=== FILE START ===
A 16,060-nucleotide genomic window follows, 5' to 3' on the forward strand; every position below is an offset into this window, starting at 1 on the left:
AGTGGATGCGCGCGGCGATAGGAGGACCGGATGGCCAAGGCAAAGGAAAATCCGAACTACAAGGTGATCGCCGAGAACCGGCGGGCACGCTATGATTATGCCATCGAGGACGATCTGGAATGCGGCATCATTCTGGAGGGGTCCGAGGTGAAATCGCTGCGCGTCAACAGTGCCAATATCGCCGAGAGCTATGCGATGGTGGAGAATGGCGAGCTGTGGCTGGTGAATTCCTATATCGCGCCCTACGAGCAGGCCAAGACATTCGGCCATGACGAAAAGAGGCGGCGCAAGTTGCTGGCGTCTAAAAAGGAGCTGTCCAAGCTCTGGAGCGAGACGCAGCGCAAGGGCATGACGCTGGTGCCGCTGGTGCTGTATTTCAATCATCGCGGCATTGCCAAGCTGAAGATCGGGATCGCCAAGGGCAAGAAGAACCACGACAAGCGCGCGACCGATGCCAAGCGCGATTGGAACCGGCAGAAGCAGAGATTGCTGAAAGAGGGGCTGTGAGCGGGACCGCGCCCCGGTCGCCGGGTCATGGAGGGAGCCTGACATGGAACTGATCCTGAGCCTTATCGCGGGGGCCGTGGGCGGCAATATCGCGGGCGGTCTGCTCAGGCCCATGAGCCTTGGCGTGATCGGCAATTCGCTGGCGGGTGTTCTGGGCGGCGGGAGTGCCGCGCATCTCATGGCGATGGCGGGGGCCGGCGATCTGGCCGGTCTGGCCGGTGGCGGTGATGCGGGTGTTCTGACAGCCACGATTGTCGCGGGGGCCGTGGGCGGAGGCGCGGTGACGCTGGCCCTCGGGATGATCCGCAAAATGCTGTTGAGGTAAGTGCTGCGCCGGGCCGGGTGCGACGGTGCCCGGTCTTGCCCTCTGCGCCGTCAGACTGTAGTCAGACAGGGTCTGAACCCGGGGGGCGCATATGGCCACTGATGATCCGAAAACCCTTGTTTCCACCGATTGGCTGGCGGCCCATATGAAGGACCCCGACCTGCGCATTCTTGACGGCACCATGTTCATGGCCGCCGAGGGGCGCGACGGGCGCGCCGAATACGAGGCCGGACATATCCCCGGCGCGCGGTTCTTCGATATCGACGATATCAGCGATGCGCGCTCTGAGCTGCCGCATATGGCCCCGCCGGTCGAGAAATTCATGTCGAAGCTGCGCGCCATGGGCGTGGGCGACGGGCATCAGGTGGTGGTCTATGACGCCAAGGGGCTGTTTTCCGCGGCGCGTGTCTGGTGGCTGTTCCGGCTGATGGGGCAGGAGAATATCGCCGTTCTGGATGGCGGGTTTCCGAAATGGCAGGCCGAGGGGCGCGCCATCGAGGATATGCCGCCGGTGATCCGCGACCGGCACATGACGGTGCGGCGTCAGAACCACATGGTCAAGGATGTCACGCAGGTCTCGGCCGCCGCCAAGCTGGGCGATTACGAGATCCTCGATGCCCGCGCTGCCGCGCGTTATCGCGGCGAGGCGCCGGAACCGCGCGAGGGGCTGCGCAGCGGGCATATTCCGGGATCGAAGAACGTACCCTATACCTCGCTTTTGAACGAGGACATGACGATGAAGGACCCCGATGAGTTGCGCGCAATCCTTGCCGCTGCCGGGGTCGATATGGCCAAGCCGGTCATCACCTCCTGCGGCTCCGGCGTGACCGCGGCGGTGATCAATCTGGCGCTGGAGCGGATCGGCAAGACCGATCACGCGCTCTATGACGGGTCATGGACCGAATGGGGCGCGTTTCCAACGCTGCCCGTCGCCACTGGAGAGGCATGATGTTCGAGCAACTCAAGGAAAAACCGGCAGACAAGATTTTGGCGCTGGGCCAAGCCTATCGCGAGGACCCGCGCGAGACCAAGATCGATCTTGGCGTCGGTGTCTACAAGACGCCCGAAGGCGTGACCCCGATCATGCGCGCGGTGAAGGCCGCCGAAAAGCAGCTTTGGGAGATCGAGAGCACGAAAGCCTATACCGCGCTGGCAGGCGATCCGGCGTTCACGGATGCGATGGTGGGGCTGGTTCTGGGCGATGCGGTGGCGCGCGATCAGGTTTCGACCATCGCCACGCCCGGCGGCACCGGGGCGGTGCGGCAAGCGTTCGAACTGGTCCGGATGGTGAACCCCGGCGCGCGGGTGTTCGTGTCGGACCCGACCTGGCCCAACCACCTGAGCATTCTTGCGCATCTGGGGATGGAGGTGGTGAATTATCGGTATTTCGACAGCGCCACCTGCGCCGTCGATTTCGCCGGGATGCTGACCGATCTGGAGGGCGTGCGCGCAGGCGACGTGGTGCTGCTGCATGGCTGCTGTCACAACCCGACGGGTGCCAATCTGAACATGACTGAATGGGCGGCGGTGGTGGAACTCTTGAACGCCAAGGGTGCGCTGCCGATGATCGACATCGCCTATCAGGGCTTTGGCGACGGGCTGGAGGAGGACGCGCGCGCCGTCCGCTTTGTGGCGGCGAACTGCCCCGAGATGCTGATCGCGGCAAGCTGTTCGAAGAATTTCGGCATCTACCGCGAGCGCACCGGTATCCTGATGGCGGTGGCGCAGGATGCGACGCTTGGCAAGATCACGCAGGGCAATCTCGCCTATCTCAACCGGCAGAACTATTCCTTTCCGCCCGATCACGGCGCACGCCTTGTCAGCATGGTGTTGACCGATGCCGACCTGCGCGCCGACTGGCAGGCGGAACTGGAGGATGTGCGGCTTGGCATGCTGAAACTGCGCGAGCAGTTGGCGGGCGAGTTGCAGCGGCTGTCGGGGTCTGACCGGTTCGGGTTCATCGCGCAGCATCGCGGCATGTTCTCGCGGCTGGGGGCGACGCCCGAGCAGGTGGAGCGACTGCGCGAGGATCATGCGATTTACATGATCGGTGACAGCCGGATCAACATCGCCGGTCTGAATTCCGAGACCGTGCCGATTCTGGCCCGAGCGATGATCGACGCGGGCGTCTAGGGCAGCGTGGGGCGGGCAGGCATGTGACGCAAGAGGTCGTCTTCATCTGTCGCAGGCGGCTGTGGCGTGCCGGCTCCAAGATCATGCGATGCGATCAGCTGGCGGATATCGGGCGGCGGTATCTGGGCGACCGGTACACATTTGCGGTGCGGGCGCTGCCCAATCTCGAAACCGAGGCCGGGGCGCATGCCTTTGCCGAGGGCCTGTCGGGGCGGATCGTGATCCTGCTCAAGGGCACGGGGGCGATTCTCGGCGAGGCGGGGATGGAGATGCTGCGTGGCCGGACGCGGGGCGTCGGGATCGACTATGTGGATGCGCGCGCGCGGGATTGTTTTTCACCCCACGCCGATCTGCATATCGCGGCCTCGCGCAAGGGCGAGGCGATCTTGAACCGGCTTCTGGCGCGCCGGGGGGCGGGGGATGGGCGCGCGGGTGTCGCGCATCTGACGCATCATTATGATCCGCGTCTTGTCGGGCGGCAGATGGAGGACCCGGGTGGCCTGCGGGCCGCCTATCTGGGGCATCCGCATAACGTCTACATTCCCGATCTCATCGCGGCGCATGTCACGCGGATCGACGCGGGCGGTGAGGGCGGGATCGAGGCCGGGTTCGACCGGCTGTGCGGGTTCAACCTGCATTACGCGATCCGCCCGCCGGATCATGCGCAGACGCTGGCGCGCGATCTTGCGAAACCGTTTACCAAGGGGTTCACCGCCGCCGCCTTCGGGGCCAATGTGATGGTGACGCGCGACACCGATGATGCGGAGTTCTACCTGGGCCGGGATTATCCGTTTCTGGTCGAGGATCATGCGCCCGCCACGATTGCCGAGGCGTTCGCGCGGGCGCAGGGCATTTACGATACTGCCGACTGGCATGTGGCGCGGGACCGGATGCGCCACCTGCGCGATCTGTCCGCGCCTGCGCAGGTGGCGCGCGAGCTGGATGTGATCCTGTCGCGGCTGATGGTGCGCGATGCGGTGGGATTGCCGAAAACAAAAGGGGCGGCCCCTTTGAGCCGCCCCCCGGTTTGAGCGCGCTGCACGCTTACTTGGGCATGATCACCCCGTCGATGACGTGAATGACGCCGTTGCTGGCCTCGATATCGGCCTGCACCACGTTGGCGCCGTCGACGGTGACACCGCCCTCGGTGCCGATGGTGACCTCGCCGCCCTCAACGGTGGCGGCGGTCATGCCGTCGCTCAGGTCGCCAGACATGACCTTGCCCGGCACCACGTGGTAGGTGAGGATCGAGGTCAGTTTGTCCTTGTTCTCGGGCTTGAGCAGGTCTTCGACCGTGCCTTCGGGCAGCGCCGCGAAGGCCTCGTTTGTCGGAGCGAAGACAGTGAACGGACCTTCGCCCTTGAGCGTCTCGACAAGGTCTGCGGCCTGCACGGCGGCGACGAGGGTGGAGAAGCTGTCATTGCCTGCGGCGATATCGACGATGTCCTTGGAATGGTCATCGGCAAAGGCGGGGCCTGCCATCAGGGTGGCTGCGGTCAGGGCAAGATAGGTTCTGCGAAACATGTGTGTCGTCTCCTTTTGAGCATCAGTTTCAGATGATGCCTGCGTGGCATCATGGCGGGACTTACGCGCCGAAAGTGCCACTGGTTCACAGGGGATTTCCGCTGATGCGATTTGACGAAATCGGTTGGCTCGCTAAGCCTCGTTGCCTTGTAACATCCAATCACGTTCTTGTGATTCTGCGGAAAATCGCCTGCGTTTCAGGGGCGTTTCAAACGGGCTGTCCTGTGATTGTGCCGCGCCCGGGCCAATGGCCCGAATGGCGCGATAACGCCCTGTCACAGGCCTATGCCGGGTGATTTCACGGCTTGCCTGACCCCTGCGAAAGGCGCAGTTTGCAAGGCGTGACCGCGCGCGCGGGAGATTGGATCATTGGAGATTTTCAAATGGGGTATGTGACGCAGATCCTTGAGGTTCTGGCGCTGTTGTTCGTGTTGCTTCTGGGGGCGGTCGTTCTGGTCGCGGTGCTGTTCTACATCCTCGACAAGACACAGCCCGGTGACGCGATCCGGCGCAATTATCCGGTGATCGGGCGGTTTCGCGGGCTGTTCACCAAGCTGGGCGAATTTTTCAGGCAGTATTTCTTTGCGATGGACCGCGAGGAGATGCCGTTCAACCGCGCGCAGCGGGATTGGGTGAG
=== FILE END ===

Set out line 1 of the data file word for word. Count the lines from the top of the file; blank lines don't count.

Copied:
A 16,060-nucleotide genomic window follows, 5' to 3' on the forward strand; every position below is an offset into this window, starting at 1 on the left: